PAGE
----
Climate change is one of the greatest threats to human society and the natural world. The question is no longer ‘is it happening?’ but instead, ’how can we move fast enough to decelerate and eventually reverse the impact of global warming?’ There’s no easy answer, but we do know this; it will take all of us working together.
Given that technology will be fundamental to this process, the industry must take a leading role in demonstrating how sustainability goals are driving the future direction of innovation. This requires a mindset shift away from sustainability goals being viewed as secondary to business performance – ensuring that businesses invest the time and resources required to become net zero organisations and eventually reverse their impact on climate change.
The crucial first steps to achieving this involve creating objectives that are ambitious enough to make a genuine impact, but that are achievable given the broader priorities of the business.
Establish what becoming ‘sustainable’ looks like for your organisation. For businesses in the energy industry this might be reducing use of fossil fuels by a certain percentage over the next decade and investing in renewable energy. Whereas for retailers it might be moving away from the use of certain materials and using recyclable packaging. Whatever your aim, achieving it requires constant discipline, continuous learning, and ongoing investment.
Once you understand what you’re aiming for and when you aim to achieve it, you can set up a plan of action that details the next steps, key milestones, and measurement indicators. Think about what good progress looks like and how you can check that you’re tracking against it. How will you evaluate whether what you’re doing is having the desired impact or not?
One of the tough parts of this process is knowing what good looks like and whether what you’re aiming to do is enough. Look at the goals organisations you admire or leaders within your own industry have set themselves. You can also take inspiration from international bodies such as the United Nations, whose Race to Zero campaign aims to reach net zero carbon emissions by 2050 – a great way for organisations to commit to aiming high in the fight for a sustainable future.
Ecosystem of supply-chain
Once you have defined what being sustainable looks like for your organisation and how you plan to get there, you can start to look at the broader impact you can have to encourage others to join you. No organisation can tackle climate change alone, but the majority of businesses have an interconnected ecosystem of partners, suppliers, and customers.
In one way, this means as a business your carbon footprint is probably often bigger than you think. A recent study of telecoms businesses found that 80%+ of their carbon emissions come from within their global supply chain. Therefore, you must look beyond the four walls of your own organisation and think about your broader network.
This should be viewed as an opportunity rather than an additional challenge. Affecting action from partners and suppliers by having shared goals and missions to reduce emissions can vastly increase the impact of your sustainability initiatives.
Businesses can also utilise these networks to share best practice. For example, the EU Green Digital Coalition, which Cisco is a participant of, provides a good opportunity to pull on advice and implement similar frameworks across other businesses. The Coalition does a deep dive into what it means to be digital plus green, and how organisations can get involved.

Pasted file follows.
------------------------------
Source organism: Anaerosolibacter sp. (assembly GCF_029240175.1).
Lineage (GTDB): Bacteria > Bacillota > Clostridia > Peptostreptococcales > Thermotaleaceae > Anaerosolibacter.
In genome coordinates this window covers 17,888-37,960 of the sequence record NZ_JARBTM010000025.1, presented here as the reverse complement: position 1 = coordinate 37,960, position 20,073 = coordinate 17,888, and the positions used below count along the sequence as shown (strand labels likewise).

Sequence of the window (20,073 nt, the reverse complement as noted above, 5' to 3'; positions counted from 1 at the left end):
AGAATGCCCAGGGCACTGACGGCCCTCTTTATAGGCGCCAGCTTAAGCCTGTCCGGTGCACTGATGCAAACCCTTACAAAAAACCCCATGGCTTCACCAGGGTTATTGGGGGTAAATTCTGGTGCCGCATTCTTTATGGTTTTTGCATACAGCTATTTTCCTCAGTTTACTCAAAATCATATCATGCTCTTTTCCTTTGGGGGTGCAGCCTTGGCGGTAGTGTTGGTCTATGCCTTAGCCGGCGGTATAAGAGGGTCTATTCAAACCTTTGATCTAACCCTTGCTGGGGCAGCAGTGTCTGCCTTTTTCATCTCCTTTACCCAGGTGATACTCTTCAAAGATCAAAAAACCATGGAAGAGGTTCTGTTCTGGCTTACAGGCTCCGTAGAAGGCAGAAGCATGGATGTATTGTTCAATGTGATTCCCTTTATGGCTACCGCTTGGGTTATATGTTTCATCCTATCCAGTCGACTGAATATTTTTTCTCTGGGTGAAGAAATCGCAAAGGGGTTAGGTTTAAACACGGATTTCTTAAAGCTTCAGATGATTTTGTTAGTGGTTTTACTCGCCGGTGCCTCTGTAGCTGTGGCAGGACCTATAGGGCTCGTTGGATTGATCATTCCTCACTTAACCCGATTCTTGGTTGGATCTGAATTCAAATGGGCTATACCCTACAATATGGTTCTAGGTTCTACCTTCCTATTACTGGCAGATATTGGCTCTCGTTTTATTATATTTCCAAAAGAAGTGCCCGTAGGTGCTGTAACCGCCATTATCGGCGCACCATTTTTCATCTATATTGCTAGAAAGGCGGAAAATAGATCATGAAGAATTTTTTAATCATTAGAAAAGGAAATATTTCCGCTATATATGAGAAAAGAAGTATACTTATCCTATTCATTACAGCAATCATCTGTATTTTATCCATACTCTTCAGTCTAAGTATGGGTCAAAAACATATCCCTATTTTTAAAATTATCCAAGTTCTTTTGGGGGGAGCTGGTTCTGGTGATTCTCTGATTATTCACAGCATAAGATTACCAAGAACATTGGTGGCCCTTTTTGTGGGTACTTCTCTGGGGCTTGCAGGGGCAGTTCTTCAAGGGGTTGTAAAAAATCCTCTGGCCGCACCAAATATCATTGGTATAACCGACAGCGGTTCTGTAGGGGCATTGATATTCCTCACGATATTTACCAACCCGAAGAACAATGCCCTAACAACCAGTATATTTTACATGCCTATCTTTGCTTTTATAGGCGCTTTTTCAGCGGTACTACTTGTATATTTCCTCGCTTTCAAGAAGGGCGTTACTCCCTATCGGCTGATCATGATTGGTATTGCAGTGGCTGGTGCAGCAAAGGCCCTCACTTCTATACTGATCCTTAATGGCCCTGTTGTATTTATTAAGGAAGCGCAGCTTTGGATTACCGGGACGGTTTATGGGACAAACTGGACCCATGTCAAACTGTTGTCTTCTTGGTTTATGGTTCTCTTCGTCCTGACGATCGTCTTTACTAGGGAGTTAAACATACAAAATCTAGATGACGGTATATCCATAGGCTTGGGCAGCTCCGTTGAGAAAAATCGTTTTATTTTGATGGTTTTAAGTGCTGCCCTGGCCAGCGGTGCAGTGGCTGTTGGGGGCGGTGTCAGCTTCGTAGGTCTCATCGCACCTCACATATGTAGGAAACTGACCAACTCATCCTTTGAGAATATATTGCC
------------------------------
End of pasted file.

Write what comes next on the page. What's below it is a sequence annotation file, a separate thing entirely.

Embrace the circular economy
Looking even further still than your own corporate networks and supply chains, understand how your business can embrace the concept of the circular economy. This idea involves overturning the take-make-toss approach in appreciation that the world’s resources are finite. As a rule of thumb, think about how everything you make could be recycled, used again, or reproduced.
Furthermore, incentivise sustainable actions from your customers. This includes not charging for returns, reusing and recycling products that customers no longer need, and implementing business models centred around sharing and renting products as opposed to producing, selling, and disposing them.
Cisco’s own Refresh Program ensures 99.8% of the products returned are re-used or recycled. The program also ensures Cisco products that are sold are certified remanufactures, offering another opportunity for customers to be a part of the circular economy. Not only is the circular economy better for the planet, it’s better for business: Accenture estimates that the circular economy is a $4.5 trillion opportunity.
Step up investment
Ultimately, any impact we can make to save the planet has both commercial and societal benefits, yet only 2% of the world’s philanthropy helps fight climate change. To stop global temperature levels rising, the UN estimates that developed countries must collectively pledge at least $100 billion a year. Every organisation needs to play its part.
The Cisco Foundation has pledged $100 million over the next ten years to help fight climate change. It is investing in the phenomenal work of organisations working in an inclusive and regenerative future like Solar Sister, which trains local women across Africa to create their own clean energy businesses. Investing in work like this helps address all environmental, social, and governance pillars.
Examples such as this show that there is lots of great work already being done, but the climate crisis we currently face means we cannot rest on our laurels. Every business can do more and only a collective effort with clear strategic direction will significantly move the needle.